St. Paul museum highlights firefighting history

Tubby's Firehouse Museum allows visitors a chance to see how firefighting has evolved through the years.

Ron Tubbs is the owner of the collection in St. Paul. "When I was young, I was actually born and raised on a horse ranch," Tubbs said. "I got into showing horses and rodeo, and rodeo was a bit of an adrenaline rush. I actually had a bit of a rough background, and some people introduced me to volunteer firefighting. It really straightened out my life, and that's why I got strongly got into firefighting and tried to learn as much as I could about it," Tubbs said.

Tubbs worked in various volunteer firefighting operations. As a career firefighter, he worked in Beatrice. Then he worked for the Nebraska Fire Service, which was later turned over to the Nebraska Fire Marshal's office. After that, he worked as a firefighter in Grand Island for years.

Tubbs says he's been collecting his firefighting memorabilia since 1980. "One day I was driving by this building that used to be a fire station back in 1907, and it had a for sale sign out front. I thought an old fire station would be a great place to display my stuff. I wanted to fix it up, and open it up for the public to view for free," Tubbs said.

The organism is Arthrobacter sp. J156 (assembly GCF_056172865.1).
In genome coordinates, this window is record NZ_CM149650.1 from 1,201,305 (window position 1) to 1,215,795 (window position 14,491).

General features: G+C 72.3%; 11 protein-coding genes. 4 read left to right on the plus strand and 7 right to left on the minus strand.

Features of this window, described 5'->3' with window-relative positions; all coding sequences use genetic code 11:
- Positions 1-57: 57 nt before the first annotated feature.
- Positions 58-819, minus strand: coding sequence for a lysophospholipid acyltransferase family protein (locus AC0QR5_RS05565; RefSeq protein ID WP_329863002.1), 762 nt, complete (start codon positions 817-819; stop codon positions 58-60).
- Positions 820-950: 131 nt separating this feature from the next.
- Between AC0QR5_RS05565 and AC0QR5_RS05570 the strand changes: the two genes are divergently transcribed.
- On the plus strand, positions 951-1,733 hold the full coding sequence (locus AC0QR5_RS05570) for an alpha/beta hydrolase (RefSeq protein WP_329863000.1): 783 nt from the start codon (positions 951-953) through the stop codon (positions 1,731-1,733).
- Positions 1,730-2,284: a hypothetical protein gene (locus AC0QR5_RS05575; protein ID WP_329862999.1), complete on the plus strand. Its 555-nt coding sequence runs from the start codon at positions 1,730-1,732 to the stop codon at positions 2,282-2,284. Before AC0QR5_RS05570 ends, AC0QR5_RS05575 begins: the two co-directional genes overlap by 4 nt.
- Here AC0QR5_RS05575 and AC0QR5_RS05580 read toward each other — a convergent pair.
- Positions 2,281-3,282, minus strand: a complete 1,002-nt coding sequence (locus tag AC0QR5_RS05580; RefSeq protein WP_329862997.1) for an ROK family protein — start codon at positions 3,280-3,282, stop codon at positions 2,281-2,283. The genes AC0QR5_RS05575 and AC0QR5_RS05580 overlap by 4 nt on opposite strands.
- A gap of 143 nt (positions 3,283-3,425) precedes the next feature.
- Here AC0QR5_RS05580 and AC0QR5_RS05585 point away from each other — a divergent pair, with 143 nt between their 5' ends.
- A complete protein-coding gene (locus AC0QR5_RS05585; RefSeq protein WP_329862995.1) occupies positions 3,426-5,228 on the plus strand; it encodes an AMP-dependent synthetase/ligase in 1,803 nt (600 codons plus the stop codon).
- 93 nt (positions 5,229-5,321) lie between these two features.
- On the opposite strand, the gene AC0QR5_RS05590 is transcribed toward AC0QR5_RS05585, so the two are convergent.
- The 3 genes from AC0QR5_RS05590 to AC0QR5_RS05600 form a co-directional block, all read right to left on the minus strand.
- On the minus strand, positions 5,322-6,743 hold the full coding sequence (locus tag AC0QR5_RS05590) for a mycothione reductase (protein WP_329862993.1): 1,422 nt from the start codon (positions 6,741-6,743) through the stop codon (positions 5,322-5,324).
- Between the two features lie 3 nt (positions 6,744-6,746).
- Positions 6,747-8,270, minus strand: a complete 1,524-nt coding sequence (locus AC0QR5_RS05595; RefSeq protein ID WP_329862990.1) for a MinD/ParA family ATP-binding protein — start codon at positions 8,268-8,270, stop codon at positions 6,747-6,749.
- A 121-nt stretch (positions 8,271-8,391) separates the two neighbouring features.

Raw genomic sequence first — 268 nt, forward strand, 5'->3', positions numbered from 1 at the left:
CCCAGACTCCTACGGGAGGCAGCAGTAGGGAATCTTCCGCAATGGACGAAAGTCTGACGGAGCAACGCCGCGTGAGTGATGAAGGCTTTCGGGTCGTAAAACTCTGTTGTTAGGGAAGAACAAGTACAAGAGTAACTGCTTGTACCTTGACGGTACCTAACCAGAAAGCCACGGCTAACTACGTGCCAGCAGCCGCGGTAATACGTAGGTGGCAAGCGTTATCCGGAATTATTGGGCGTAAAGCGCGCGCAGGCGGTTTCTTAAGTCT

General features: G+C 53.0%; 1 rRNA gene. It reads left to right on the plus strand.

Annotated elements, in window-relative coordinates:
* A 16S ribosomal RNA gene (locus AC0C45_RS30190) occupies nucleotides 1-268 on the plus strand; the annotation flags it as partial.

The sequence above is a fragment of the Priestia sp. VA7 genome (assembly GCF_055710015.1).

Some of the highlights of the museum include the display of a 1926 American La France fire truck. It was the first fire truck to be purchased by the Grand Island paid fire department. Other items include equipment with wood wheels, along with helmets, and historical pictures. There's even a piece of steel from the World Trade Center. "You hate that September 11th ever happened," Tubbs said. "But the emotions are there. When people come in here and touch that piece of steel, even after this many years, people touch that piece of steel and you can see the hair stand up on their arm when they touch it."

Ron says his museum is open more often in the summer, but it is also open by appointment.